Five Elements and the Five Seasons

Wu Xing, the concept of the five elements, or five phases, has been an aspect of Chinese philosophy and medicine since at least 400 BC. This system represents the changing cycles of life as seen in the fluctuations of the seasons, in energetic tendencies, and the natural rhythm of growth, movement and rest in all things. There are five elemental tendencies, wood, fire, earth, metal, and water.

The synergy of the elements and their integration in a person is defined by the relationship of one element to another. In what is referred to as the creation (sheng) cycle, each element phase leads naturally to the next, and the health of each one depends on, and is created by, the element that comes before. In the control (ke) cycle, each element controls the one two stages away, thereby preventing any excessive or dominating nature of a particular element.

The elements or phases are perhaps most clearly represented by the seasons. “To everything there is a season” and in each season, the corresponding element has its primary expression. Each of the five elements also expresses a part of ourselves, and we each have some element tendencies that are more well developed than others, and some that require attention and work in order to maintain balance. You may see some of your own strengths and weakness in the descriptions below.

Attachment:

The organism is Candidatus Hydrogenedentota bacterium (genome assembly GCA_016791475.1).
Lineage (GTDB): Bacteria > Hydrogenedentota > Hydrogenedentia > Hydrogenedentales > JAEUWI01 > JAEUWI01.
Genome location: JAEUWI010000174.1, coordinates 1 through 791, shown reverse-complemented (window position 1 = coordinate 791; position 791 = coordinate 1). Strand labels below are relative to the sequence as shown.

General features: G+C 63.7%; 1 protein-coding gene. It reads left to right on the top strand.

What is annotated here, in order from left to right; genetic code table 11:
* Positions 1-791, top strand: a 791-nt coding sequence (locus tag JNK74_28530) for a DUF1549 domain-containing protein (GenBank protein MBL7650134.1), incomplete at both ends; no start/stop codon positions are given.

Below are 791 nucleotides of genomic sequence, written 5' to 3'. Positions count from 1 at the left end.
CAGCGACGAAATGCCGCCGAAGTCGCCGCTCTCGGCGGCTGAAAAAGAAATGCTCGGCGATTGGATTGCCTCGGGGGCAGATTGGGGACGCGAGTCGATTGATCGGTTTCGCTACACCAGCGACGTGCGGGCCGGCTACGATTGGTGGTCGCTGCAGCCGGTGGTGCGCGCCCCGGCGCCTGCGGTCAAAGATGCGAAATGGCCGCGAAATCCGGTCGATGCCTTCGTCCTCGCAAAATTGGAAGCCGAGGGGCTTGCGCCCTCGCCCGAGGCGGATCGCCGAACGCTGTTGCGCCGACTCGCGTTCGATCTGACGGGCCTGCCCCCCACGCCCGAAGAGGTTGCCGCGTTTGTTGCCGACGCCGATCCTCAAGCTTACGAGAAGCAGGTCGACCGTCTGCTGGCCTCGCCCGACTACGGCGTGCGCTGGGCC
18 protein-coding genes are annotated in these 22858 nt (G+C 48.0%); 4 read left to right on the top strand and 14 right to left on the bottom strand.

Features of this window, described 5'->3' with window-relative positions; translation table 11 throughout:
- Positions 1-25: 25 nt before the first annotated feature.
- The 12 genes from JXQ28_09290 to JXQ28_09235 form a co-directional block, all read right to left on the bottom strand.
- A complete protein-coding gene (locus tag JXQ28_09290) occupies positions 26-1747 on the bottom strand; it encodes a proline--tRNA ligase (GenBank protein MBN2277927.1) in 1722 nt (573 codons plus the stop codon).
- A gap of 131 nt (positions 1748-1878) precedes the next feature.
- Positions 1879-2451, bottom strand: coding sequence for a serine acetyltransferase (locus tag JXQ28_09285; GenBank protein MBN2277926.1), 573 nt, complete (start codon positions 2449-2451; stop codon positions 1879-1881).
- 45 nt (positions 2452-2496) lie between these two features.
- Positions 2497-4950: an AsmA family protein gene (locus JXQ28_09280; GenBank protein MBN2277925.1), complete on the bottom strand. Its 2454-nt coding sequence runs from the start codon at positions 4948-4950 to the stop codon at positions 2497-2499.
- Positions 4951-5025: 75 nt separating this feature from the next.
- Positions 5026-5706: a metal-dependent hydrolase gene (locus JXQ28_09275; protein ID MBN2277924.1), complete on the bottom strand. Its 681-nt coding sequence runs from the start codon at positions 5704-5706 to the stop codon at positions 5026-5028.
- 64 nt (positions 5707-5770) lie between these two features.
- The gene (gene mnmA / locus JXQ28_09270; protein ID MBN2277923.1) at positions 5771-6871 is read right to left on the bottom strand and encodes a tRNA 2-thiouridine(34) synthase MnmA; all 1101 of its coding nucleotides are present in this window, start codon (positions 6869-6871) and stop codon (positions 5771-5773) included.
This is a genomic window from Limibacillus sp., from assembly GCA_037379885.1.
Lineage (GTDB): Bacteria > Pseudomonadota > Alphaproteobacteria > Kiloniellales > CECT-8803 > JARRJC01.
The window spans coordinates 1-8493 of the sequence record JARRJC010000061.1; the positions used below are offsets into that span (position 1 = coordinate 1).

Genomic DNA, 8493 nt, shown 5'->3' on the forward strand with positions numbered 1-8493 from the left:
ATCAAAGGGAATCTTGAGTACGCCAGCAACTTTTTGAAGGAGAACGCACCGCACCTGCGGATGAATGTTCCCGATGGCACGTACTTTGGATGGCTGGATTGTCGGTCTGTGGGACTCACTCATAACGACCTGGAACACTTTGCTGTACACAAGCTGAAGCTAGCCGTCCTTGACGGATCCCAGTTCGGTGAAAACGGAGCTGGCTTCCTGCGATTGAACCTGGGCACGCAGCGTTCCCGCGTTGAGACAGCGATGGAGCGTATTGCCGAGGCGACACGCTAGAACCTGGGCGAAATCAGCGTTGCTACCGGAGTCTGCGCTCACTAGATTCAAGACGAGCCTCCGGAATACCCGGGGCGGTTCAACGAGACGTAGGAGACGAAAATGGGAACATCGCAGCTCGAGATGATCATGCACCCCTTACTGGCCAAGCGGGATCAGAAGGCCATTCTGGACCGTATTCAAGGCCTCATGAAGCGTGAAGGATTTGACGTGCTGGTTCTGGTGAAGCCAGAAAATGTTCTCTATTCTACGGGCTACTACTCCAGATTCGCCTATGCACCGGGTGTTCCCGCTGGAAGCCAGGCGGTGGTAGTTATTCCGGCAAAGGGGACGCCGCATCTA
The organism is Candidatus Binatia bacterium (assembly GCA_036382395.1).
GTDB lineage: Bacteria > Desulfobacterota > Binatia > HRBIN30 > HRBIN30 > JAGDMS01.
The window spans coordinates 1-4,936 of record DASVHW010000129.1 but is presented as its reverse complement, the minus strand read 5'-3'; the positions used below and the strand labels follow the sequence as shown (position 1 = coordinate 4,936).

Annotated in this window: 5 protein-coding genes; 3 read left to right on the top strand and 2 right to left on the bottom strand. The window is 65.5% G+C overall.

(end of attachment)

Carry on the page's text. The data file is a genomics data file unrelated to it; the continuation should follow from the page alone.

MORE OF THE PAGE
However, the energy of all the elements express in each of us, and during each particular season we might find that the cycle of nature helps us to be aware of what stirs in us, wanting to be heard and expressed.

Wood-Liver-Spring

Wood is correlated with spring, a time of birth and new growth. In the environment it can be seen in the re-emergence of plant life, and in animals with the end of hibernation. Yang energy is exuberant, full of activity and vitality. New green shoots are budding and movement is upward and outward. Wood is also a quality of energy in our bodies, and resonates in particular with the Liver and Gallbladder organ-meridian system.

When wood energy is imbalanced it can lead to problems such as tension, irritability, depression, headaches, digestive disorders, and menstrual irregularities. There may be a tendency for stagnation on the physical and/or mental emotional level, and people may experience an excess of upward movement causing headaches or anxiety and restlessness. When wood energy is harmonious the mind-body feels relaxed, flexible and optimistic, and activity is energized yet grounded.

Fire-Heart-Summer

After spring comes summer, the fire element. Nature reaches its zenith and plants that were just emerging in the spring are now at their height of growth and abundance. This phase is represented by warmth, joy, radiance and prosperity, qualities attributed to the Heart and Small Intestine meridian-organ system.

When out of balance, the fire element can be excessive, causing inflammation, heat, restlessness, excessive thirst, insomnia, and anxiety, or blocked fire leading to a difficulty expressing joy and laughter in life. When fire energy is harmonious, there is a sense of enjoyment and fulfillment, creative energy is well expressed, and physical energy is strong and resilient.